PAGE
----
Editor’s note: This story was originally published by Mountain State Spotlight. Get stories like this delivered to your email inbox once a week; sign up for the free newsletter at https://mountainstatespotlight.org/newsletter
By Douglas Soule, Mountain State Spotlight
SHEPHERDSTOWN — Shepherdstown Mayor Jim Auxer is proud to point out that, even throughout the pandemic’s worst months and the challenges they presented, his town managed to maintain its services and keep on all its government workers.
Auxer estimates Shepherdstown lost a couple hundred thousand dollars in revenue due to the pandemic, but he credited federal relief money for helping keep the town whole.
West Virginia received $1.25 billion from the CARES Act in April 2020, and set aside $265 million of that for local governments. Auxer said it helped cover COVID-19 related expenses like personal protective equipment, cleaning materials and employee overtime hours.
Shepherdstown received around $250,000 in CARES Act funds, according to the state auditor’s office. And the small Eastern Panhandle town is about to receive a lot more federal relief funds — $800,000 — through the American Rescue Plan. For them, and for communities around West Virginia, it represents a huge opportunity.
“It helps you fine-tune what you’re going to be able to do; it helps you do some projects maybe you just didn’t think you’d be able to do,” Auxer said. “It’ll allow us to move forward more quickly with things we want to do.”
U.S. Congress passed the American Rescue Plan in March. The economic stimulus bill included not only money for local governments, but also billions of dollars in direct relief for West Virginia.
Governments have a lot more flexibility with American Rescue Plan money in comparison to the CARES Act money, which had to be used explicitly for costs incurred because of the pandemic. The new funds can be used for water and sewer projects, broadband and to backfill lost revenue, all of which Auxer is interested in doing with the money.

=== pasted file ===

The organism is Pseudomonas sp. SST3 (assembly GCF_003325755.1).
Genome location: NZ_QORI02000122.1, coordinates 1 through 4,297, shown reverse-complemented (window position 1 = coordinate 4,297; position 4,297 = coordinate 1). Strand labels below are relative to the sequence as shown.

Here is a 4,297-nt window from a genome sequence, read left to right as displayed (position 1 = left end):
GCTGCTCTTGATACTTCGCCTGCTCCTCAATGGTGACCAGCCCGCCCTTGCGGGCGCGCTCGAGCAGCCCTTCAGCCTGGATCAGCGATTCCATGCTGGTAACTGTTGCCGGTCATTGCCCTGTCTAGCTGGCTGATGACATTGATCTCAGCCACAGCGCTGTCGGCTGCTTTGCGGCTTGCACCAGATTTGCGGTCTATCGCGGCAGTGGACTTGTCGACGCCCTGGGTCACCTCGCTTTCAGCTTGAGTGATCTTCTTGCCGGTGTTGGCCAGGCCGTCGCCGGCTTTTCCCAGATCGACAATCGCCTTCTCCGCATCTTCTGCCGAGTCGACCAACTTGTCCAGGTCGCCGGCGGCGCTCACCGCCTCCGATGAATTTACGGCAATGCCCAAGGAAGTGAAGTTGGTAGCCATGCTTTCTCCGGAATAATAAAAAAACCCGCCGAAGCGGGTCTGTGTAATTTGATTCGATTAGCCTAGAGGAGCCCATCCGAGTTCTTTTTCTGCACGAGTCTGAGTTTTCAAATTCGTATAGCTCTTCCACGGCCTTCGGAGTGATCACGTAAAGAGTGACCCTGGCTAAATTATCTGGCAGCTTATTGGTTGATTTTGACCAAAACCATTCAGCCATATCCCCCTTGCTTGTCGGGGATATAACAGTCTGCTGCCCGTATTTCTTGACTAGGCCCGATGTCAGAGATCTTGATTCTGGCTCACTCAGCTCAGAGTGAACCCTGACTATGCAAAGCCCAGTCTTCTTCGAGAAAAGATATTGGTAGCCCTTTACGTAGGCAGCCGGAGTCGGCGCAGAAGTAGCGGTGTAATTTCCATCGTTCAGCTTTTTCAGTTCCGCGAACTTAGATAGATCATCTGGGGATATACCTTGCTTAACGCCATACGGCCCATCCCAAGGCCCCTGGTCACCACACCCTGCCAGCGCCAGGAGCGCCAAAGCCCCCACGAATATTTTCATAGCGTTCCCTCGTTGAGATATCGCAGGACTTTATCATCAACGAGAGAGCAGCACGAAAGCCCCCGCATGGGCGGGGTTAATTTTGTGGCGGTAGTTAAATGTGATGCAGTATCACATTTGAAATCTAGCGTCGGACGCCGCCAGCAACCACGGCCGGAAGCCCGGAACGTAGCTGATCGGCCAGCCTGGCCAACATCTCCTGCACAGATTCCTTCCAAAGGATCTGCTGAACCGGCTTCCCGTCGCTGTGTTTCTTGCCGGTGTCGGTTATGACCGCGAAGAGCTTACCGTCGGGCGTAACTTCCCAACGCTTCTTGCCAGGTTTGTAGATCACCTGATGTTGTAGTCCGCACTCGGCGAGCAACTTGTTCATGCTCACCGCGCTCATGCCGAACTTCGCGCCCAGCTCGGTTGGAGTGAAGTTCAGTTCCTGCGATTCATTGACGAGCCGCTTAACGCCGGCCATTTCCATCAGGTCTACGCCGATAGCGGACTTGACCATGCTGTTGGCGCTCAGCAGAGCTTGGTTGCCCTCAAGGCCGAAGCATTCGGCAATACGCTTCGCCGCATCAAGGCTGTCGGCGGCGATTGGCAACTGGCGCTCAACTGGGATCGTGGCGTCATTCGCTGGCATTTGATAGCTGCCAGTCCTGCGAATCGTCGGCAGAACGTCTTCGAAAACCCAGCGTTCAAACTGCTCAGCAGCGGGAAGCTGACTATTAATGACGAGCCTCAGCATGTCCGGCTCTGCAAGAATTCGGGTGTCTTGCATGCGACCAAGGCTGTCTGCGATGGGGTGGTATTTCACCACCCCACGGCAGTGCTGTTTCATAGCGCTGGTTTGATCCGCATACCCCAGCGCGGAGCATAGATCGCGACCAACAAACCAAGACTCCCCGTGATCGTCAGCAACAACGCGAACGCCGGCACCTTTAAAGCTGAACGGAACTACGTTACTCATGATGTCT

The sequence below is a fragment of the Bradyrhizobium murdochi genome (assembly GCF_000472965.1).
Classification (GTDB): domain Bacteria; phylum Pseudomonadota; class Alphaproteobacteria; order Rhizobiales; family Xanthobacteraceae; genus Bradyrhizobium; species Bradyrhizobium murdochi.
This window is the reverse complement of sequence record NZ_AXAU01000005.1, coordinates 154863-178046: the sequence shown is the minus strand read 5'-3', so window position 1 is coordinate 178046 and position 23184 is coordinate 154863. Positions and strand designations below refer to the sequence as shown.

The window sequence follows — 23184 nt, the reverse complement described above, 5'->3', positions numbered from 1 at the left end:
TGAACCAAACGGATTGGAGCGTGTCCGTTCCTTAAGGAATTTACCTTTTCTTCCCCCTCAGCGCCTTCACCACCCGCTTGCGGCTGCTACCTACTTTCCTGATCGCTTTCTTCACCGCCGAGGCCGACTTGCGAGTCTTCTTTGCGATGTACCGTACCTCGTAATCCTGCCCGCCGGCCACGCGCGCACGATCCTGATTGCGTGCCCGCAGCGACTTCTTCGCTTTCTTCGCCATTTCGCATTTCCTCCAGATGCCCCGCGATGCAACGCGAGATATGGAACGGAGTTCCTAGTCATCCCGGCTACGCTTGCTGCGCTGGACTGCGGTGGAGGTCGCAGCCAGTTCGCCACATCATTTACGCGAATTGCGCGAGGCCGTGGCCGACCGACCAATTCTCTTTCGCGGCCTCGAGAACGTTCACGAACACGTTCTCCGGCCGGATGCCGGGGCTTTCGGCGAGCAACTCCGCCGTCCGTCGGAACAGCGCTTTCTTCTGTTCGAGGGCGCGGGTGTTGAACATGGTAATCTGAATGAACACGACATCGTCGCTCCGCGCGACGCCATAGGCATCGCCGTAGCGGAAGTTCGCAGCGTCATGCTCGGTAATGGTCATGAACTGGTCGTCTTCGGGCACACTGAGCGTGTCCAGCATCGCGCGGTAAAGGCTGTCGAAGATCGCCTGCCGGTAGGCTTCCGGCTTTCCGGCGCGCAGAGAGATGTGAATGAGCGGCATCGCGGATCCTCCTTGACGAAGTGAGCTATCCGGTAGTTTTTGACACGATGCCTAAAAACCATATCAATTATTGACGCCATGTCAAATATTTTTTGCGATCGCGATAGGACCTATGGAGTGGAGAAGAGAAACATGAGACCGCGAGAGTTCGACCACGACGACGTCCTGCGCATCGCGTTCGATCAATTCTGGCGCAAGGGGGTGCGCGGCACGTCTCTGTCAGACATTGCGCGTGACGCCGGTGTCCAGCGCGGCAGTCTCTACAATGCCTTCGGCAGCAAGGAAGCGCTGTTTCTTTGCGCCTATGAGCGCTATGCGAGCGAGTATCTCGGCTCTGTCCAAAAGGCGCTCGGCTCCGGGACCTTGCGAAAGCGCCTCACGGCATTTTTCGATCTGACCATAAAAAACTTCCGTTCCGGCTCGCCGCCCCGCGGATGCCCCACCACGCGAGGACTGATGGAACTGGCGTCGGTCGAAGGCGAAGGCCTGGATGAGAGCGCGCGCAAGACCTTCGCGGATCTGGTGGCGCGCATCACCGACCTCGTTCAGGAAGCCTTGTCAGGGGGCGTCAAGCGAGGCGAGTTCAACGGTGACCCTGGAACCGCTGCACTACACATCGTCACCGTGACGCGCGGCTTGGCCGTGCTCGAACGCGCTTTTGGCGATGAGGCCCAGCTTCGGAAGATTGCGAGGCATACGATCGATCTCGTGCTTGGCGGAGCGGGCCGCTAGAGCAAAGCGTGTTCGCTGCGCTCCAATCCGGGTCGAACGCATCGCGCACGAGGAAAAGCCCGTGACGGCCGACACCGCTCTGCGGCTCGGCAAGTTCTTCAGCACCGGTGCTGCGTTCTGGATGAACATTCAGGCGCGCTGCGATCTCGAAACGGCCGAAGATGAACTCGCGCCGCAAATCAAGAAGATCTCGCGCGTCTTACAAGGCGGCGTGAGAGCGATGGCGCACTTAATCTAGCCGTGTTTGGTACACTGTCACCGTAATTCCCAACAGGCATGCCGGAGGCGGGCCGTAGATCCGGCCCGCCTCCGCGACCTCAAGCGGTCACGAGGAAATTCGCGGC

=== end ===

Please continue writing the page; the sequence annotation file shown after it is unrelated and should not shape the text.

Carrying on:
Shepherdstown isn’t alone in trying to determine how to spend such a significant amount of funds. Officials across the state are working to figure out spending priorities as American Rescue Plan money pours into the state. What they decide could have big implications for West Virginia and its future.
“I think this is a once-in-a-lifetime impact,” said Travis Blosser, executive director of the West Virginia Municipal League, an association of the state’s cities, towns and villages.
But there’s a lot of pressure for local governments to get it right.
“The opportunities here are enormous, but the opportunities here to get it wrong are enormous as well,” Blosser said.
Local governments: patience under pressure
Local governments in West Virginia are receiving a collective $679 million in American Rescue Plan money. Blosser said figuring out how to spend that money has been a collaborative effort.
“One thing that’s giving, I think, a lot of people confidence is that everyone seems to be unified on this issue of making sure this money gets spent in the best way possible to benefit our communities,” Blosser said.
“I think that’s one unique way where I think we’re getting it right here in West Virginia is that we’re all banding together: Republican, Democrat, conservative, liberal, whatever your ideology or philosophy is,” he said. “Public infrastructure: we all know living here in West Virginia that that is something that has been significantly underfunded for a number of years. And this is our opportunity to make long lasting strides.”
That kind of collaboration can be seen in Jefferson County. Auxer said Shepherdstown officials are talking with the county and neighboring municipalities about ways to use the funds for broadband projects.
“I think that the emphasis is to look for as many collaborative opportunities as possible,” said Jennifer Piercy, executive director of the County Commissioners’ Association of West Virginia.
Piercy and Blosser said local governments aren’t in a rush to spend the money. Unlike the CARES Act money, which initially came with a December 2020 deadline — which has since been extended — communities have until the end of 2024 to commit the American Rescue Plan funds and until the end of 2026 to spend the money.
“They don’t have to spend all the money right now,” Piercy said. “Let’s kind of take a step back and look at what some of our common goals are.”
Only half of what governments are due through the American Rescue Plan is available this spring; the other half can’t be accessed until next year. And, while the U.S. Treasury has released interim guidance on how to use the funds, the rules haven’t even been finalized yet. Public comments will be accepted until July 16.